Written by Sai, aka “One of the Guys”
I discovered texting two years ago and now I hardly ever talk on the phone. Of course this irritates my wife to no end. “Why do we have to text three times back and forth when we can just talk on the phone?” She has a good point. It’s not that I don’t want to talk to her, it’s just texting doesn’t take me out of my frame of mind; whether I’m at work, or in a meeting, or hanging out with the guys. Talking on the phone requires me to shift gears, and these days, I prefer an automatic.
I think most people these days prefer to glide effortlessly through social situations, eschewing the joy and challenge of a clutch and a stick, and instead enjoying the work being done for them. And boy have we all gotten lazy.
THE GUYS and I have gotten countless questions recently about troubles that have occurred on Facebook, My Space, and other social networking sites. We’re horrified that relationships are being conducted through the internet in front of a gawking crowd. No wonder the fall is so hard. Rejection is bad enough, but when there’s an angry mob watching it’s even more painful. Because social networking sites bring to mind ancient Roman times filled with gladiators fighting all sorts of beasts and men at insurmountable odds; under the considerable duress of a fickle crowd that turns as easily as baking bread.
Let’s consider email, which surfaced some ten or more years ago. Like most people I took to it like a fly on fruity paper. What a time saver! And so easy! And keeping in touch with people was now easier than ever. Slowly the number of my phone messages dwindled as my inbox grew and grew. What fun!
But a strange thing began to happen. I started having more and more problems with communication via email. Arguments, disagreements, worries about job inquiries, even friendships lost! Many because tone, inflection, emphasis, sarcasm, and humor all get lost when the written word isn’t carefully crafted; instead emails are often dry, monotone messages that are ripe for misinterpretation.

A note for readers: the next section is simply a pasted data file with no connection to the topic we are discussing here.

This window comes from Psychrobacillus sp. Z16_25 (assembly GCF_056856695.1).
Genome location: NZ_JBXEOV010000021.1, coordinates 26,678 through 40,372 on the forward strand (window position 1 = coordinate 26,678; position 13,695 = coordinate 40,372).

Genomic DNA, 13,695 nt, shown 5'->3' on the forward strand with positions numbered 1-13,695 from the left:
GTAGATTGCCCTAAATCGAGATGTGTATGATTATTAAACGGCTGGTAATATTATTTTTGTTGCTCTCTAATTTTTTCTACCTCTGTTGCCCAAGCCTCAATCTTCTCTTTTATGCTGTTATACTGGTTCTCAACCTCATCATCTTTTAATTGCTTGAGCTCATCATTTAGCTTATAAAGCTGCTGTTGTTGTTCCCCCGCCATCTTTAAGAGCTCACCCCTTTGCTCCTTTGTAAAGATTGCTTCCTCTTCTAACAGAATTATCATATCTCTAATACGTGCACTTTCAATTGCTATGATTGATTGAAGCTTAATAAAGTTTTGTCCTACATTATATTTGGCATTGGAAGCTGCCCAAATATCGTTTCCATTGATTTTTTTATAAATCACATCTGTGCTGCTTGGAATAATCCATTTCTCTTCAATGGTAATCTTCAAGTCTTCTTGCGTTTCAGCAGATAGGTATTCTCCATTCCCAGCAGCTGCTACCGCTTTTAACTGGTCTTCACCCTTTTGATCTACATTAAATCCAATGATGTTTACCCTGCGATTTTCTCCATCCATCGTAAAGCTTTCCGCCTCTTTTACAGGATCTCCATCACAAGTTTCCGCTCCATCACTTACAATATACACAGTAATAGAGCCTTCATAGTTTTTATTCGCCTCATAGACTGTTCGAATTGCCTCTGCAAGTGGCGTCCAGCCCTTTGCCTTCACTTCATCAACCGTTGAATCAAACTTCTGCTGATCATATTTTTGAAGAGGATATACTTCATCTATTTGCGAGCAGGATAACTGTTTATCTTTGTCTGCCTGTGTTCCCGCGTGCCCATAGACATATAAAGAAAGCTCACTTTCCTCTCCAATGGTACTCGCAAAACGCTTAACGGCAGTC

And oh how easy it was, and is, for me to rifle off a quick response without taking a moment to just sit and try to figure out what I truly want to say-or try to think what the person was truly trying to say. And this is the bunny that keeps on ticking because I keep making the same mistake over and over. Some things take a lifetime to unlearn.
I have a lot of Facebook friends from many different generations. I love having friends and acquaintances from all walks of life and with various degrees of life experience. But I’m amazed at some of the pictures and words that are being flung out in the world. I mean “Really!?? Is fame, or the scant idea of fame-or recognition-that important?” When I see these notes and images I don’t comment, but I want to reach through the screen and shake some sense into these people and say, “Repeat after me. It’s not worth it! It’s not worth it.”
Sure, we all do stupid things. I’m no different. I’ve done countless things that I wish I could reel in and tuck away in my own little-but getting bigger- private fishing tackle box; one that might be buried or burned with me when I no longer need this body.
Relationships aren’t automatic. They are difficult mazes that require commitment every day in order to thrive and grow. They need to be watered, fed and nurtured by everyone involved; and a little love and naughty fun thrown in for good measure doesn’t hurt.
Facebook, My Space and other social sites can’t provide that kind of sustenance. They create a mirage of a full course meal that people crave, but only deliver an empty appetizer devoid of nutritional value. No wonder Corn Syrup has made such an inroad into our staple diet. We don’t even recognize the enemy when they’re knocking on our door, because we love easy. We love things gift-wrapped. We love automatics!
It’s time we all shift gears and get off the computer. You laugh because you know I’m typing this on my keyboard. But life is ironic, and people are hypocritical; but you can’t tell that by what you’re reading here. You don’t really know how serious I am-I’m very serious-and that I truly mean all the things I’m writing even if I’m using the very medium I’m criticizing. I never said the computer was evil, just that it isn’t going to help us conduct our relationships and help us foster new ones.
Computers can make life much easier, but when it comes to relationships it makes things much harder. It’s creating more work and more ambiguity in our lives, and then requiring more energy from us to deal with the problems and sort them out. It’s a lot easier to just take care of business with someone over dinner, lunch or tea. And there’s nothing like hearing something straight from the horse’s mouth.
One thing I try to remind myself of as I’m sitting across the dinner table from my wife, or a friend, or my kids, is that they should feel like the only one in my universe at that very moment. When I feel the vibration of a text coming in-yes for some reason I still have my phone on me, which is another problem for another time- I have to resist the urge to respond. The message will be waiting for me when I am finished with a pleasant dinner, hopefully devoid of sugary syrup, but definitely topped off with some dark chocolate.
And that’s the beauty of technology.
How do you think technology fits into personal relationships?
How do you use it?
What do you like about it?
What do you dislike about it?
Where do you think it’s headed?